18 to 19 cups all-purpose flour (use more if needed)
6 teaspoons salt
3 3/4 cups shortening
5 cups water
9 extra large eggs, beaten
10 1/2 cups whole milk Ricotta or fresh basket cheese, well drained
8 cups shredded Provolone
3 1/2 cups Pecorino Romano cheese, grated
20 extra large eggs, beaten
8 1/2 cups pepperoni, diced
4 cups baked ham, diced
For Egg Wash:
4 beaten eggs
To Make Pastry:
In a large bowl, combine flour and salt.
Using a pastry blender, cut in shortening until mixture resembles coarse crumbs, as for a pie crust.
Make a well in the center of the flour.
Add water and beaten eggs.
With a wodden spoon, gradually work flour into water and egg mixture until dough begins to form a ball.
Place dough on floured surface and knead until smooth.
Cover dough and let it rest.
To Make Filling:
In a large mixing bowl, combine Ricotta or fresh basket cheese with Provolone and Roman cheeses. Blend very well.
Add eggs, pepperoni, and ham. Mix well. Mixture will be very moist.
To form sciadunes, divide dough into 12 pieces.
Work with one piece at a time, while keeping remaining dough covered.
On floured surface, roll dough to a 1/4-inch thickness.
Invert a soup bowl or a luncheon-size plate (8 1/2 inches) on the dough and cut around it with a pastry wheel.
Remaining scraps of dough cn be gathered and rolled out again.
Place 1 cup filling on one-half of the round.
Spread evenly with a knife, leaving a 3/4-inch space from the edge.
Fold dough over to form half-moon.
Crimp edges with floured fork and seal with pastry wheel.
Place on greased sheet pan.
Continue to cut and fill all the sciadones.
With a pastry brush, coat tops and sides with egg wash.
Pierce top of the half-moons with a fork for steam to escape.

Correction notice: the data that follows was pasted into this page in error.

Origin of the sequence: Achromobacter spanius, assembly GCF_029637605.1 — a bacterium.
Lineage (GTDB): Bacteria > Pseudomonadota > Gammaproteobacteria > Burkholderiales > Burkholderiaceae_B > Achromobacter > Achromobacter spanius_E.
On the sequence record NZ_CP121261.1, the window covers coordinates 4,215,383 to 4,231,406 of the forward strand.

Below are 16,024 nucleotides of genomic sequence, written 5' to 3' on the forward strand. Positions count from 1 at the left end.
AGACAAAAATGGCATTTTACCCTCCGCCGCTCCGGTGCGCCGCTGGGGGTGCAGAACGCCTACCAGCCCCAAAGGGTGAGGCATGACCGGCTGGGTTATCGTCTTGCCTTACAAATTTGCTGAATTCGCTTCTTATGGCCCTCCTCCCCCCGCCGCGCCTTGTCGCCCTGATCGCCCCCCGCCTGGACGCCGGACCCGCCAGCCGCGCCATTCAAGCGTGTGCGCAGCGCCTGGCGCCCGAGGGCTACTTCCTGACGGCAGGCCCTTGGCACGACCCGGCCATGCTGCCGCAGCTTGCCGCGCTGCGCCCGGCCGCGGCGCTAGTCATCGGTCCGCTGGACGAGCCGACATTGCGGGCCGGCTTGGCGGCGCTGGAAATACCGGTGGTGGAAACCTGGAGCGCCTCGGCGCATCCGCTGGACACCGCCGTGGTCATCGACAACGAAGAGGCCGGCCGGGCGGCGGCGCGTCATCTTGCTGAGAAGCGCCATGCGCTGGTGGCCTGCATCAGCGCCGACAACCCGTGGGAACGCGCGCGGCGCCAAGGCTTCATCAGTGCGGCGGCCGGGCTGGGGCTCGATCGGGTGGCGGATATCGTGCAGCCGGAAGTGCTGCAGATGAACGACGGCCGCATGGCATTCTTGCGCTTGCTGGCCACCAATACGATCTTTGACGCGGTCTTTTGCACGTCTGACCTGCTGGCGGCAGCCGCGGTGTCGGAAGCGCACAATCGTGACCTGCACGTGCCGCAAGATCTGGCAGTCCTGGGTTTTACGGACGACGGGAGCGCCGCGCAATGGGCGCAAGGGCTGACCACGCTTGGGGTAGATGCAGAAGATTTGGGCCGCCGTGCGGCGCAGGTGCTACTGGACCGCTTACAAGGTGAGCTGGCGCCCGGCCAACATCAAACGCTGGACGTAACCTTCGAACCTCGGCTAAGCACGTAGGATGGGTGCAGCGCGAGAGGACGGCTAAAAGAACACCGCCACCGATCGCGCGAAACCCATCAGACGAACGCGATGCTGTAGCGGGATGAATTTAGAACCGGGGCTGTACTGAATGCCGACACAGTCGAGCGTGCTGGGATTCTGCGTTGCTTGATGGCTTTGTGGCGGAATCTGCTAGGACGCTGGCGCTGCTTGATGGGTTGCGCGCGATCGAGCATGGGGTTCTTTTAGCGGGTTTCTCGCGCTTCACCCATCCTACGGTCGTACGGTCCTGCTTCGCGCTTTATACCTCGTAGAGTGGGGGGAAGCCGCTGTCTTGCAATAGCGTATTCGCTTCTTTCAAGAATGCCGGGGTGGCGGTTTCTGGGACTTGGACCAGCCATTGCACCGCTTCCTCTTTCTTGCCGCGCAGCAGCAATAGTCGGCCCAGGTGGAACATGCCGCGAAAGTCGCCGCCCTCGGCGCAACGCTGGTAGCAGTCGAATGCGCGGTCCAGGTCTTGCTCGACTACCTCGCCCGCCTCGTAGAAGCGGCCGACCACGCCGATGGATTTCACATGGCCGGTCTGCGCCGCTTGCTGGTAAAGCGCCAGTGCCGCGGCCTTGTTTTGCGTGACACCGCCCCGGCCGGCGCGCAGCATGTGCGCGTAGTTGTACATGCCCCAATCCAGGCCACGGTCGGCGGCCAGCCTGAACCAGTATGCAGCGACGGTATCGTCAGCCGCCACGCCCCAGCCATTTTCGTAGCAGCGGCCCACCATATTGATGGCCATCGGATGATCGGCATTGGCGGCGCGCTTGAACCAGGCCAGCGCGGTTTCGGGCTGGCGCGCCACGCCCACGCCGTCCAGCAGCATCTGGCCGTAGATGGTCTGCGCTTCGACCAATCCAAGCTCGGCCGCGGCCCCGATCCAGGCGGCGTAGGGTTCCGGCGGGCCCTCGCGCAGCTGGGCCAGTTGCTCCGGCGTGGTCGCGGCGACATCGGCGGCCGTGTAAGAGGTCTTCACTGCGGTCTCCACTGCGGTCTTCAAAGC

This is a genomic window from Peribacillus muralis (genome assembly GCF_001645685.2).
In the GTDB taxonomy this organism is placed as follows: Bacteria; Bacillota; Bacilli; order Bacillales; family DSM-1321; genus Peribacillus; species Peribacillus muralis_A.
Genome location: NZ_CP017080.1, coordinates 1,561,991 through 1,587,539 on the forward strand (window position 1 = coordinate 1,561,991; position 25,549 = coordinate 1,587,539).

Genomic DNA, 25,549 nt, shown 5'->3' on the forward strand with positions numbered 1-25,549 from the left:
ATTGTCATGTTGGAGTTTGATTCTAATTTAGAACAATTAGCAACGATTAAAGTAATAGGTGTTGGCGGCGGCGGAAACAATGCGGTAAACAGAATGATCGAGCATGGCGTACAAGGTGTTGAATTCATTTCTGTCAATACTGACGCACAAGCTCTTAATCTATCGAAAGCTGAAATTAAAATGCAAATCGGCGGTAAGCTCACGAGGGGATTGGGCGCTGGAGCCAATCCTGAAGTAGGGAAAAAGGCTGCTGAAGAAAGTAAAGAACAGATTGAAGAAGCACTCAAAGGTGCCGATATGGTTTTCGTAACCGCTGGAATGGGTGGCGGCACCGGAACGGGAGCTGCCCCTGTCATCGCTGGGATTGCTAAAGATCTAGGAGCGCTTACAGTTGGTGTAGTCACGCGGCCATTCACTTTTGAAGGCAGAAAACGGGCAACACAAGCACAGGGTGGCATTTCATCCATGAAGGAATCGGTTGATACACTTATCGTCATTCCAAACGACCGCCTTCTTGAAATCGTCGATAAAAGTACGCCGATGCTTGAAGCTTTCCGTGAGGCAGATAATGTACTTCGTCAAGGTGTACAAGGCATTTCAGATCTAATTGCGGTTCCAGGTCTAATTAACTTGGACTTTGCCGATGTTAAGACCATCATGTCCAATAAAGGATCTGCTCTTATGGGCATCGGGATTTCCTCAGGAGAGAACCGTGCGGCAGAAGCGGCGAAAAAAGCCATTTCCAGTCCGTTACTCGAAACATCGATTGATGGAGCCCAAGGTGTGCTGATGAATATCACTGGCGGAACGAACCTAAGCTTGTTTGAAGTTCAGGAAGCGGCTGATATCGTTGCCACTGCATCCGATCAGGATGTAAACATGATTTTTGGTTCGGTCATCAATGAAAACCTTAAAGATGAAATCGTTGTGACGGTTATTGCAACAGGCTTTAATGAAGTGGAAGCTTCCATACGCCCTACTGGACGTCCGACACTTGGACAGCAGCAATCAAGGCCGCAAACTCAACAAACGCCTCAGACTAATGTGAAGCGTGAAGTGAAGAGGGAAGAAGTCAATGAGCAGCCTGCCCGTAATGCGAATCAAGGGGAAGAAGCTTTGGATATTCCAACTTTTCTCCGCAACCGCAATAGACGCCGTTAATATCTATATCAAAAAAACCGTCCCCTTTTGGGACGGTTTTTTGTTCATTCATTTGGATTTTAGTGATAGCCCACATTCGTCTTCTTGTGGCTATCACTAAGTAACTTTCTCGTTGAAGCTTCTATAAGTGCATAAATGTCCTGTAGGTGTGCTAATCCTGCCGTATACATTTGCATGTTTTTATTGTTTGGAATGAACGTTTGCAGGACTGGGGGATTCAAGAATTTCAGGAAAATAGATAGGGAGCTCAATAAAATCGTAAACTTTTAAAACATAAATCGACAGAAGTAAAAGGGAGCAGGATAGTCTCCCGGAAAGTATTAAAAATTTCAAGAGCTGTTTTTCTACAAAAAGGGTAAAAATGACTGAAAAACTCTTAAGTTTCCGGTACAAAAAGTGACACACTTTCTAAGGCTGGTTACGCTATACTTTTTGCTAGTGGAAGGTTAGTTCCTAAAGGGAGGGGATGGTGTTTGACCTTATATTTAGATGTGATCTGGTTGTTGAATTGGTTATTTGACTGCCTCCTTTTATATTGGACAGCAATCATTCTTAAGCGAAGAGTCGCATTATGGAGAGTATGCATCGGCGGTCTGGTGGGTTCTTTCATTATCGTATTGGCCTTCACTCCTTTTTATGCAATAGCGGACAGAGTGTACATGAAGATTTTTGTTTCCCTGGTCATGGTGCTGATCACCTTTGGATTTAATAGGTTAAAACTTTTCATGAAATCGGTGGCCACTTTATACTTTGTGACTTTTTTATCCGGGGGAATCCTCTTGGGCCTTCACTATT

Bake in a 350 degree F oven for 30 to 40 minutes, or until golden brown.
Remove and cool on a rack.
Sciadunes may be prepared and stored up to 2 weeks in advance, if wrapped well and frozen.
YIELD: 26 to 28
This recipe was taken from Rizzi DeFabo's cookbook, "Cooking with Rizzi" (Crabtree Press, 2010) with the expressed permission of the author, an award-winning Italian-American chef and owner of "Rizzo's Malabar Inn." "Rizzo's Malabar Inn" is located in southwestern Pennsylvania (126 Rizzo Road, Crabtree, Salem Township). The food served at this restaurant, a local landmark dating back to the 1920s, reflects the culinary traditions of Abruzzo and Molise. N.B. Rizzi DeFabo notes in his cookbook that "In Molise there are two variations of this treat: the "sciadune" and the "fiadone." Unlike the "sciadune," the "fiadone" is a pie (not a pocket) made with Ricotta cheese and golden raisins. At our restaurant, we make the sciadunes for Easter and share them with our family and friends. This recipe may be divided in half...." Photo: Mary Melfi.